Journal article

Structure of heat-induced β-lactoglobulin aggregates and their complexes with sodium-sodecyl sulfate

  • Jung, Jin-Mi Department of Physics, University of Fribourg, Switzerland - Department of Food Science and Technology, Nestlé Research Center, Lausanne, Switzerland
  • Savin, Gabriela Department of Food Science and Technology, Nestlé Research Center, Lausanne, Switzerland
  • Pouzot, Matthieu Department of Food Science and Technology, Nestlé Research Center, Lausanne, Switzerland
  • Schmitt, Christophe Department of Food Science and Technology, Nestlé Research Center, Lausanne, Switzerland
  • Mezzenga, Raffaele Department of Physics, University of Fribourg, Switzerland - Department of Food Science and Technology, Nestlé Research Center, Lausanne, Switzerland
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    13.08.2008
Published in:
  • Biomacromolecules. - 2008, vol. 9, no. 9, p. 2477–2486
English We report on the conformation of heat-induced bovine β-lactoglobulin (βlg) aggregates prepared at different pH conditions, and their complexes with model anionic surfactants such as sodium dodecyl sulfate (SDS). The investigation was carried out by combining a wide range of techniques such as ultra small angle light scattering, static and dynamic light scattering, small angle neutron scattering, small-angle X-ray scattering, electrophoretic mobility, isothermal titration calorimetry (ITC) and transmission electron microscopy. Three types of aggregates were generated upon heating βlg aqueous dispersions at increasing pH from 2.0 to 5.8 to 7.0: rod-like aggregates, spherical aggregates, and worm-like primary aggregates, respectively. These aggregates were shown not only to differ for their sizes and morphologies, but also for their internal structures and fractal dimensions. The main differences between aggregates are discussed in terms of the ionic charge and conformational changes arising for βlg at different pHs. The formation of complexes between SDS and the various protein aggregates at pH 3.0 was shown to occur by two main mechanisms: at low concentration of SDS, the complex formation occurs essentially by ionic binding between the positive residues of the protein and the negative sulfate heads of the surfactant. At complete neutralization of charges, precipitation of the complexes is observed. Upon further increase in SDS concentration, complex formation of SDS and the protein aggregates occurs primarily by hydrophobic interactions, leading to (i) the formation of an SDS double layer around the protein aggregates, (ii) the inversion of the total ionic charge of each individual protein aggregate, and (iii) the complete redispersion of the protein aggregate−SDS complexes in water. Remarkably, the SDS double layer around the protein aggregates provides an efficient protective shield, preventing precipitation of the aggregates at any possible pH values, including those values corresponding to the isoelectric pH of the aggregates.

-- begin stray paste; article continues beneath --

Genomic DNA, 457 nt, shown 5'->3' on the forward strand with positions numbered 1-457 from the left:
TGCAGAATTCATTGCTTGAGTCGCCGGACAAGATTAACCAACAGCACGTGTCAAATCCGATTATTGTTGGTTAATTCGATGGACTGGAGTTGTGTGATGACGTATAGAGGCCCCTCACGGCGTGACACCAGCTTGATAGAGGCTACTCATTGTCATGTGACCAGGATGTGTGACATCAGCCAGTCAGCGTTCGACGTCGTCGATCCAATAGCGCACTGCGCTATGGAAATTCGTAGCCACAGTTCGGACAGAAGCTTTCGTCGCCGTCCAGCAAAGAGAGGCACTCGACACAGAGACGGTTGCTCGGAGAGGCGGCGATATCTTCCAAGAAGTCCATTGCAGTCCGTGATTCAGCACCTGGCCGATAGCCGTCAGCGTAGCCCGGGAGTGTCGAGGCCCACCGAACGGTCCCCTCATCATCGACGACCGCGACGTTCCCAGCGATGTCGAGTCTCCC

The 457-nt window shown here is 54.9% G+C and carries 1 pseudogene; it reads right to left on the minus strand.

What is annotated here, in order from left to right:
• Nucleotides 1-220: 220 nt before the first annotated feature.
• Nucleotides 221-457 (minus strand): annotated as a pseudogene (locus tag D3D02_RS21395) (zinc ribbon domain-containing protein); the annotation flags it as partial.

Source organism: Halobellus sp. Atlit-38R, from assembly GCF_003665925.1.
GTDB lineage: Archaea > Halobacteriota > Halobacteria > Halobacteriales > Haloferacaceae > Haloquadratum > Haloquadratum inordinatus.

Faculty
Faculté des sciences et de médecine
Department
Département de Physique
Language
  • English
Classification
Physics
License
License undefined
Identifiers
Persistent URL
https://folia.unifr.ch/unifr/documents/300920
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